Sounds like a German organization to me. No, seriously, do you think the ETA does/did that as well? The RAF, the IRA? Does the mafia have application forms online? Do they reject candidates because their CV is not impressive enough? Really weird.

Dark Was The Night, Cold Was The Ground (Blind Willie Johnson)

Blind Willie Johnson: Dark Was The Night, Cold Was The Ground

"I recognize no American culture which is not the partial creation of black people. I recognize no American style in literature, in dance, in music, even in assemblyline processes, which does not bear the mark of the American Negro."

Ralph Ellison

Monday, March 27, 2006

Infiltrate (Sean Paul)

Back in my dancehall/ragga days I used to like Sean Paul quite a bit. Of course, since I am so cool, that was way before he broke onto the international scene. Songs like his' Inflitrate were just plain good. Anyway, thought it was very amusing to read how the New York Times completely picked him apart.

To claim that the demonstrations (maybe the plural would be more accurate) are still going strong would be lying, but then it is astonishing, that they were and are taking place in the first place. I've thought about an adequate comparison after claiming in my last entry that Georgia, the Ukraine and such do not hold up their end of the bargain in a comparison. What always does pop up in my mind when I read these articles, is the Civil Rights Movement in the US-American South. A small group of people willing to sacrifice their own health and wealth in order to ensure freedom for a larger (passive) part. Think about the Freedom Rides, where you had maybe five guys on a bus being bullied and beat up by large groups. The difference between the two obviously lies in the fact, that the American oppressors were not the state or the government (although it undoubtedly might have and did aid in parts) but rather their fellow citizens.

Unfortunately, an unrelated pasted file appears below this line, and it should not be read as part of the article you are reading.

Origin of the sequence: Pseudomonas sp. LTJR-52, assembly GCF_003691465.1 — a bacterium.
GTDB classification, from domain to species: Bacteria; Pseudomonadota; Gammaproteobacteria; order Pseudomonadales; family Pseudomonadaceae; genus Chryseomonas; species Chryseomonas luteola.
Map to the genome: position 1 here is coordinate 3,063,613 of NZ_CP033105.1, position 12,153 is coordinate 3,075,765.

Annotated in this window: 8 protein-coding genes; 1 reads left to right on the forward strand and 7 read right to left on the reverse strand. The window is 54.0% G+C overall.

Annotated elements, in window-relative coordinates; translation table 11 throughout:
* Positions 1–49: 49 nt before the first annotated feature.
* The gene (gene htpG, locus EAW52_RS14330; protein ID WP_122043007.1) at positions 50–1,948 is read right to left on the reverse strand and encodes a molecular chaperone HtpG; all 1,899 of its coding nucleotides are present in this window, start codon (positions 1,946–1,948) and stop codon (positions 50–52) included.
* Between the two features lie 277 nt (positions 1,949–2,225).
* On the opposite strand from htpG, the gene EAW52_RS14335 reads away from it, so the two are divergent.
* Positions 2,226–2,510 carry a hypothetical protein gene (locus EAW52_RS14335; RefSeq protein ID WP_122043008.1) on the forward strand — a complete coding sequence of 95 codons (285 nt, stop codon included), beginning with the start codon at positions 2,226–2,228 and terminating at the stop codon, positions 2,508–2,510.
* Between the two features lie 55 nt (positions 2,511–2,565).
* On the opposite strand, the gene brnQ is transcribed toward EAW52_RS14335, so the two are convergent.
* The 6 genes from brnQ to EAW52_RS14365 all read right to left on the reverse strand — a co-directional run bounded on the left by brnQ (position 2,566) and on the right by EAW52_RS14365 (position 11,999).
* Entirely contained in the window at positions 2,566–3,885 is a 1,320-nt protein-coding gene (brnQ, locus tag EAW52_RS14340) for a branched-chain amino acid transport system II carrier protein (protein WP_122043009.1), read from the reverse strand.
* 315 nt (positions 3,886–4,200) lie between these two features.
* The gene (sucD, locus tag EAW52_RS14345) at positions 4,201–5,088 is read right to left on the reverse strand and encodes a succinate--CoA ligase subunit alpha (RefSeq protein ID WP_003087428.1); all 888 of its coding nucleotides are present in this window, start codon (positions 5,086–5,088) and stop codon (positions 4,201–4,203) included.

Read more here:

Friday, March 24, 2006

Coon Picnic (Nas)

Nas: Coon Picnic (These are Our Heroes)

While Nas talks about heroes who do not properly fulfill their obligations as a role-model I would like to draw your attention to a group of people whom I would seriously label heroes. They stood up in a battle which they could not win. Unlike their counterparts in Georgia or the Ukraine they had no favourable national media on their side, no money or other support by national companies or magnates and no assistance by Western-based organizations. Yet, they put themselves out on display and into harms way.

The thing that impresses me most about these people are their numbers. If you look at peaceful uprisings in the past (Prague, Beijing, Leipzig, Belgrad, Kiev) we are talking massive amounts of people. Yes, it is brave to counter armed forces and a repressive government, but if you are one of 100,000 it is one thing and if you are one of 200 it is another. These people are heroes and deserve our utmost respect and I sincerely hope for them (and maybe for us too) that - while they have not managed to oust Lukashenko for now - that they have laid the seeds for his removal in the near future.

Most of you will have heard of the current fad within Germany's community of blimpish (I had to look that up, couldn't come up with a translation for reaktionär) secretaries of the interior (I should maybe add that the specific elements regarding immigration in Germany are delegated to the state level explaining the plural and the differing methods) to demand that foreigners before they become naturalised have to pass a questionnaire in order to ensure that they accept German values and have immersed themselves in the culture here. In itself the prinicple idea is fine I guess but a problem lies within the implementation of this whole thing. The way this is going it is just simply worrisome.

Baden-Württemberg started and now wants islamic foreigners only to answer 30 questions regarding their opinion on things like polygamy, homosexuality, terror and violence in general. Now, apart from my astonishment at these bureaucrats who seem to believe that fanatic muslims are generally stupid and do not realize how they are supposed to answer these questions in order to pass the exam, this of course is completely disciminatory.